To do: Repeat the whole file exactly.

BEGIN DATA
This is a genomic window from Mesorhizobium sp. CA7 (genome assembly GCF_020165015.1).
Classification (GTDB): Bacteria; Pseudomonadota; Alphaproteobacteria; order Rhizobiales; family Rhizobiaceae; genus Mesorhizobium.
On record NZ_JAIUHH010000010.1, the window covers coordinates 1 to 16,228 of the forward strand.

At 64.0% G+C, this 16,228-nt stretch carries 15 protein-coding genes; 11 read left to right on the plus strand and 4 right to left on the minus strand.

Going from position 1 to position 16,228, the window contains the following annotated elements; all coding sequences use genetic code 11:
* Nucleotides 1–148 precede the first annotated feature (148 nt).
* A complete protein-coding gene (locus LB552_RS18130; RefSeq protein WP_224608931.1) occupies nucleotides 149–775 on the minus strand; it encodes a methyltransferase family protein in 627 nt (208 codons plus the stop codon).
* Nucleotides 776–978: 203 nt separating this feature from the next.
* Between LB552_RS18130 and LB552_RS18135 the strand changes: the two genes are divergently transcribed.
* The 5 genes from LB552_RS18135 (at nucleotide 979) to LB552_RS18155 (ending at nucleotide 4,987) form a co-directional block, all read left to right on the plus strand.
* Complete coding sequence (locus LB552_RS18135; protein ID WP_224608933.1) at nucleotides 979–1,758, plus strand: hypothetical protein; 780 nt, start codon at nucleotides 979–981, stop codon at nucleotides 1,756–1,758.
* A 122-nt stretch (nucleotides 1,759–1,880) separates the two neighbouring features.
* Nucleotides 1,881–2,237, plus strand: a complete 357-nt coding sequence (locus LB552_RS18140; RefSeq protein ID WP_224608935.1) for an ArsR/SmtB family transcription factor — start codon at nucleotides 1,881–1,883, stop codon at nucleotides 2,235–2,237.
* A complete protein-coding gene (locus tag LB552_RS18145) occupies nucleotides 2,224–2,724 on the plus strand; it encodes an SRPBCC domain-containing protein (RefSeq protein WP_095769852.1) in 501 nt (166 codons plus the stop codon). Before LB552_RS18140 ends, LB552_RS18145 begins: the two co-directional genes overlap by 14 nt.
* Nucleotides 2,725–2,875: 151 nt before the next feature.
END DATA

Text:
This is a genomic window from Mesorhizobium sp. CA7 (genome assembly GCF_020165015.1).
Classification (GTDB): Bacteria; Pseudomonadota; Alphaproteobacteria; order Rhizobiales; family Rhizobiaceae; genus Mesorhizobium.
On record NZ_JAIUHH010000010.1, the window covers coordinates 1 to 16,228 of the forward strand.

At 64.0% G+C, this 16,228-nt stretch carries 15 protein-coding genes; 11 read left to right on the plus strand and 4 right to left on the minus strand.

Going from position 1 to position 16,228, the window contains the following annotated elements; all coding sequences use genetic code 11:
* Nucleotides 1–148 precede the first annotated feature (148 nt).
* A complete protein-coding gene (locus LB552_RS18130; RefSeq protein WP_224608931.1) occupies nucleotides 149–775 on the minus strand; it encodes a methyltransferase family protein in 627 nt (208 codons plus the stop codon).
* Nucleotides 776–978: 203 nt separating this feature from the next.
* Between LB552_RS18130 and LB552_RS18135 the strand changes: the two genes are divergently transcribed.
* The 5 genes from LB552_RS18135 (at nucleotide 979) to LB552_RS18155 (ending at nucleotide 4,987) form a co-directional block, all read left to right on the plus strand.
* Complete coding sequence (locus LB552_RS18135; protein ID WP_224608933.1) at nucleotides 979–1,758, plus strand: hypothetical protein; 780 nt, start codon at nucleotides 979–981, stop codon at nucleotides 1,756–1,758.
* A 122-nt stretch (nucleotides 1,759–1,880) separates the two neighbouring features.
* Nucleotides 1,881–2,237, plus strand: a complete 357-nt coding sequence (locus LB552_RS18140; RefSeq protein ID WP_224608935.1) for an ArsR/SmtB family transcription factor — start codon at nucleotides 1,881–1,883, stop codon at nucleotides 2,235–2,237.
* A complete protein-coding gene (locus tag LB552_RS18145) occupies nucleotides 2,224–2,724 on the plus strand; it encodes an SRPBCC domain-containing protein (RefSeq protein WP_095769852.1) in 501 nt (166 codons plus the stop codon). Before LB552_RS18140 ends, LB552_RS18145 begins: the two co-directional genes overlap by 14 nt.
* Nucleotides 2,725–2,875: 151 nt before the next feature.